Graduation Year

2009

Document Type

Thesis

Degree

M.A.

Degree Granting Department

English

Major Professor

Elizabeth Hirsh, Ph.D.

Keywords

Textual space, Public, Private, Home, Subjectivity

Abstract

A critique of the social construction of space was fundamental to Virginia Woolf's overall feminist project of decentering patriarchal and imperial values. In A Room of One's Own (1929) Woolf famously emphasized that financial independence and a private space were vital to female creativity. But Woolf was concerned with the politics of space throughout her writing, an aspect of her thought that has not been widely addressed. My thesis examines Woolf's ongoing preoccupation with spatiality in two closely related works of her late career, The Years (1937) and Three Guineas (1938). In these texts, Woolf interrogates the cultural construction of private and public realms as mutually exclusive, with domestic space being women's proper place and public space as the territory of men.

Some critics stress Woolf's portrayal of the imbrication of urban space and individual consciousness in The Years, but tend to overlook the action of the English countryside and its influence on subjectivity. Also overlooked by critics is the way that the deployment of textual space in Three Guineas, and the intertextual connections between The Years and Three Guineas-which were originally conceived of as one text entitled The Pargiters-develop Woolf's critique of the politics of space. My argument draws on key texts of sociology, geography and cultural theory that address the construction of space and place. Henri Lefebvre's The Production of Space (1974), Doreen Massey's Space, Place and Gender (1994), and Susan Stanford Friedman's Mappings: Feminism and the Cultural Geographies of Encounter (1998) frame my discussion and help to show how The Years and Three Guineas unsettle dominant spatial dualisms: public/private, here/there, home/abroad, and inside/outside.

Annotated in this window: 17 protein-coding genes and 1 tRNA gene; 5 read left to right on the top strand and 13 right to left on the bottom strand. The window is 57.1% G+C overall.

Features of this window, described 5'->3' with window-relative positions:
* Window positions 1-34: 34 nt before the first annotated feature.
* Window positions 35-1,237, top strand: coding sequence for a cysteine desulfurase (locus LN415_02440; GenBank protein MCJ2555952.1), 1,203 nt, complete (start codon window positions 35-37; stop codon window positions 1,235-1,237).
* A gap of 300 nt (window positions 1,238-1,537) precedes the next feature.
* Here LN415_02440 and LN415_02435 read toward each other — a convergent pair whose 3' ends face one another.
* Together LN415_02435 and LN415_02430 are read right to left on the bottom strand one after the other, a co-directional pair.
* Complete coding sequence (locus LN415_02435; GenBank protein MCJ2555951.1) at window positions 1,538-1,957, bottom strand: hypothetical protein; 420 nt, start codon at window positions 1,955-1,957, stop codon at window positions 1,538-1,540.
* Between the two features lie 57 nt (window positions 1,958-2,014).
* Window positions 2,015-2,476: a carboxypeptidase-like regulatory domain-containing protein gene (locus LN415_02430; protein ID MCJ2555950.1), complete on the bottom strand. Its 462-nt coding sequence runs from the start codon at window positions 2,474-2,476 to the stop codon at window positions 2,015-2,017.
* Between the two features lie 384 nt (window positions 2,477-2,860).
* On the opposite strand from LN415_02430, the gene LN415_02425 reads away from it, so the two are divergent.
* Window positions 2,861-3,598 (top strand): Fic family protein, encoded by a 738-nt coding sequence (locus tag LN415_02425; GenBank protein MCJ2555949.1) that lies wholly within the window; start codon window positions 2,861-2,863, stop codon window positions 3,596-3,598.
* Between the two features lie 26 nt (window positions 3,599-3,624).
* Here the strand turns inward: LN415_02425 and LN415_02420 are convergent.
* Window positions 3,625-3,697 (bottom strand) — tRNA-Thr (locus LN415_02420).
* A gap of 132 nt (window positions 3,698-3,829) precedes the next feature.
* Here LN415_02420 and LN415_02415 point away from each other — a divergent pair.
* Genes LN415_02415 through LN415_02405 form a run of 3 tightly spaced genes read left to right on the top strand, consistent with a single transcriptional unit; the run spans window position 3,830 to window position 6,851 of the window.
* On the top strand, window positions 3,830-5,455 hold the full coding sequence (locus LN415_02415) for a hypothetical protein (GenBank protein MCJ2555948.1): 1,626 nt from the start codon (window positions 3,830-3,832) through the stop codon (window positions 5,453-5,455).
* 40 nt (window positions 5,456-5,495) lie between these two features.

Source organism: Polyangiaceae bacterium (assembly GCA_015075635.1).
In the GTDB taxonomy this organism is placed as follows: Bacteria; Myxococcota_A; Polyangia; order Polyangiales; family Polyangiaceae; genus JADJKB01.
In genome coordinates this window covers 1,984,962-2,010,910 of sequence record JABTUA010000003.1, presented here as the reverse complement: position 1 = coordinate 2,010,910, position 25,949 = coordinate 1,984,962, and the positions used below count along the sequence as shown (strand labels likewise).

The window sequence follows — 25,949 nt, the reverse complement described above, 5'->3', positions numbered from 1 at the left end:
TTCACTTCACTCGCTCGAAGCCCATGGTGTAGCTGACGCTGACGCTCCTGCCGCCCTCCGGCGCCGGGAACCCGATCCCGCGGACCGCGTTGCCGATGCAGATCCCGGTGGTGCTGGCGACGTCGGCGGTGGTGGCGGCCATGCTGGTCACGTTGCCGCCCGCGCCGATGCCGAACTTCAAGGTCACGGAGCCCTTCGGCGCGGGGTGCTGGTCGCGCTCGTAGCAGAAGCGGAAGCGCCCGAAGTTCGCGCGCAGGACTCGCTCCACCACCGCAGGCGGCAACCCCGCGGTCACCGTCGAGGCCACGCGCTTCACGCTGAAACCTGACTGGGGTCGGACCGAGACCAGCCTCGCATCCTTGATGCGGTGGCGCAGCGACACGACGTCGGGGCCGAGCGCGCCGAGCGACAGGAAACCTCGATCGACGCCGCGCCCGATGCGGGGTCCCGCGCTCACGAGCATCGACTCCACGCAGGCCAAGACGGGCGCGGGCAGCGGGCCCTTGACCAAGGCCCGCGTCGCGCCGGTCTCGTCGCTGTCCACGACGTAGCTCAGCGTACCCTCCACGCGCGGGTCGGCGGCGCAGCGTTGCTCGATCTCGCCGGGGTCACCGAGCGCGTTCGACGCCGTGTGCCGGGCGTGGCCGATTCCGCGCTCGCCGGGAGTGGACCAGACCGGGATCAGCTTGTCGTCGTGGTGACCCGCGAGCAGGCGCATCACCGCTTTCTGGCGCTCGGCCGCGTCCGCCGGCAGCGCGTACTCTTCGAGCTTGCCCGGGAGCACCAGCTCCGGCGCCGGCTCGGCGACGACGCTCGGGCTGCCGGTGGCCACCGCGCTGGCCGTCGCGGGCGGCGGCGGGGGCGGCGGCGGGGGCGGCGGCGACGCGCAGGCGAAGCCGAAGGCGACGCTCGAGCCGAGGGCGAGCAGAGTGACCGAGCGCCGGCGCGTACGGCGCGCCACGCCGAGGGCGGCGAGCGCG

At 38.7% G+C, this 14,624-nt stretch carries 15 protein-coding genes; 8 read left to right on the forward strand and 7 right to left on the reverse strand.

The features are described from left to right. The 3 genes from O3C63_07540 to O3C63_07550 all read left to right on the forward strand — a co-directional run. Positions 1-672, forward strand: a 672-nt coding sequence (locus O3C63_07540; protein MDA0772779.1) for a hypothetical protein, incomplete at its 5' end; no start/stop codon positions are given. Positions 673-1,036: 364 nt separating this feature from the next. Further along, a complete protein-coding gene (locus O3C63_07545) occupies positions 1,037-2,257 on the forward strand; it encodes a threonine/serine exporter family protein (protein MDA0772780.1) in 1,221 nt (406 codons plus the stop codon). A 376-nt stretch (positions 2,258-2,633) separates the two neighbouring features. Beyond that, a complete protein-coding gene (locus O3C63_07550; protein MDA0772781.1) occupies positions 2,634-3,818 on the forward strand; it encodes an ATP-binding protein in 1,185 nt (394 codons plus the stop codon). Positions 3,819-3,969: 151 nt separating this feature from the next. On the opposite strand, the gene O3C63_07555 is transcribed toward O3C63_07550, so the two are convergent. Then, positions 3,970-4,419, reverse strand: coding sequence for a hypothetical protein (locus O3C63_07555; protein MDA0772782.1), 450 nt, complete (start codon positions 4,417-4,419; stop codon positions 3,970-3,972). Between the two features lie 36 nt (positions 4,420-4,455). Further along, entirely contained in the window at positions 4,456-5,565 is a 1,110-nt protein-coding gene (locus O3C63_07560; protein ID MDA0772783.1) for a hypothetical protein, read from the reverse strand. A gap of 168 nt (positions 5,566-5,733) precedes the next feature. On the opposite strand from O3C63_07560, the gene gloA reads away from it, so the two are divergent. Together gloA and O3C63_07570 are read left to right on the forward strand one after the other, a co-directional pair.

In doing so these works foreground the relationship between subjectivity and space and demonstrate how space is produced through ideology and practice. In addition I show how Woolf's dramatization of social spaces as mobile and interpenetrating illustrates the interface between constructions of family, nation, and empire.

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